- Do you plan to travel? How often? Where?
- What will your hobbies cost (i.e., golf, tennis, memberships, etc.)?
- What expenses, if any, will you eliminate (e.g., wardrobe, transportation for work)?
- Do you plan on making gifts to family members?
- What benefits will you lose (i.e., company car)?
- Will you plan to continue working? If so, what impact will that have on your taxes?
For most Americans, there is a considerable gap between what they will actually have and what they will need to retire comfortably. According to the Social Security Administration’s electronic newsletter, Social Security benefits will replace only about 30% of your income if you have average earnings. The sooner you start planning to fill the gap, the better the chance of closing it.
Some strategies you can begin to implement immediately are:
- If you are not currently participating in your company’s 401(k) plan, start now.
- Earmark A MINIMUM of $100 a month for retirement savings.
- Investigate safe and viable investment options.
- Look into IRAs that may be appropriate for your situation.
- Consider part-time work options for your retirement based on things you love to do.
- If you are in your mid 50’s or older, and anticipate a shortfall, start cutting back on expenses now and put the savings toward your retirement.
- If you are a “late starter” don’t be tricked into higher risk investments with seemingly higher yields. The older you are, the less time you’ll have to recoup any investment losses.
- Remember to factor in for inflation, which has an average between 3 and 4 percent over the last 15 years.
- Talk to me about both basic and sophisticated retirement planning strategies.
It’s easy to save for your retirement if you “think small” and do it consistently. The numbers speak for themselves. Take a look at what just $100 per month – that’s less than $3.25 a day – can mean towards your retirement.
The Power of $100 a Month
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Retirement Considerations At A Glance
When you would like to retire may be very different from when you can afford to retire. Here are factors that come into play to realistically determine a retirement age:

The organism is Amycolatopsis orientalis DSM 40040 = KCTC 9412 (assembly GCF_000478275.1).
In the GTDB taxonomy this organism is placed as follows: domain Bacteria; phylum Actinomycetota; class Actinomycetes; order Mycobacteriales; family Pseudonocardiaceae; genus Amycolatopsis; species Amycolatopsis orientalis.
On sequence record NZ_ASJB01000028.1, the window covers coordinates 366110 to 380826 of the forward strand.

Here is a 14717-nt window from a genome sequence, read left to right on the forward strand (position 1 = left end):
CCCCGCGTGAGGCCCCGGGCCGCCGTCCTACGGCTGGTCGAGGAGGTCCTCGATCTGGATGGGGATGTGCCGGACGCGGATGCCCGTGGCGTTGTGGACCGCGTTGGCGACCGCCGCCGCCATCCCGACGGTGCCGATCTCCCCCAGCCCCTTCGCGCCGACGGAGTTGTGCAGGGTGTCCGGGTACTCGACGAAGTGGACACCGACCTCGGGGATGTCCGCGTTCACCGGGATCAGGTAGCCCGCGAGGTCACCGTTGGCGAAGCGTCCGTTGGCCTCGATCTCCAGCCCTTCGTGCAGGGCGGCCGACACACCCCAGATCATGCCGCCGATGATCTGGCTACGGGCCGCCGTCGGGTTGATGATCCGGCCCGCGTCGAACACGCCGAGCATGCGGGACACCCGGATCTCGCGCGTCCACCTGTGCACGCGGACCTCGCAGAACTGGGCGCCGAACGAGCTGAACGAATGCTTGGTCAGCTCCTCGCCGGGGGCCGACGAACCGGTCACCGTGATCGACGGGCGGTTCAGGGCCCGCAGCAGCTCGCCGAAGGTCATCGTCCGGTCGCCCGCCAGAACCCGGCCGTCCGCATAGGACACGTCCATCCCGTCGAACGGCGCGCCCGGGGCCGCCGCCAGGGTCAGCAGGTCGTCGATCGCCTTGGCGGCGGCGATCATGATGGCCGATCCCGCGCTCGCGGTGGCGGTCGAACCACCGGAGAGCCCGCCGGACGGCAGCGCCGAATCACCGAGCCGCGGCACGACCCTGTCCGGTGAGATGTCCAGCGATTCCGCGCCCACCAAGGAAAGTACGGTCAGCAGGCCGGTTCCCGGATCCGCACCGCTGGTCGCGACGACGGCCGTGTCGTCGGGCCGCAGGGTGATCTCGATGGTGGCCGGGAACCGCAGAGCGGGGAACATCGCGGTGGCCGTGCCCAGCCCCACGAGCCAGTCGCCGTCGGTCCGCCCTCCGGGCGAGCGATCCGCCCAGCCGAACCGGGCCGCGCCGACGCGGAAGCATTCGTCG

Life Expectancy: Americans are living longer. When Social Security was created, the average life expectancy past retirement age was 5-10 years. Today it’s 20-25 years. Anticipate needing income for a minimum of 20 years if you retire at age 67.
Sources of Income: Pension plans and Social Security are the key sources of retirement income for most Americans. Be sure to take into account the need for other sources of income such as IRAs, investments and a second career.
Desired Lifestyle: Do you want to maintain your current lifestyle? Improve it? Cut back? Travel more? How much you plan to spend will determine how much you need and how soon you can retire. Consider the effect of inflation on your retirement lifestyle.
Six Hard-to-Ignore Reasons to Plan for Your Retirement Now
- Seniors are expected to live 20 or more years beyond their retirement age.
- Social Security may average 30% or less of your required income when you retire. Experts estimate you need 2/3 to ¾ of your current income for financial security in retirement, depending on your spending level.
- If you start contributing annually to a retirement plan in your 20’s or 30’s, you could possibly be a millionaire by the time you reach retirement age.
- Even a slight increase in contributions to your 401(k) – 1 or 2% – can reap huge benefits 15 or 20 years down the road.
- The latest figures indicate that the poverty level of American seniors age 65 and over is at 10.4% – that’s 3.6 million people!
- If you stay the course, you are likely to maintain or improve your current standard of living in retirement.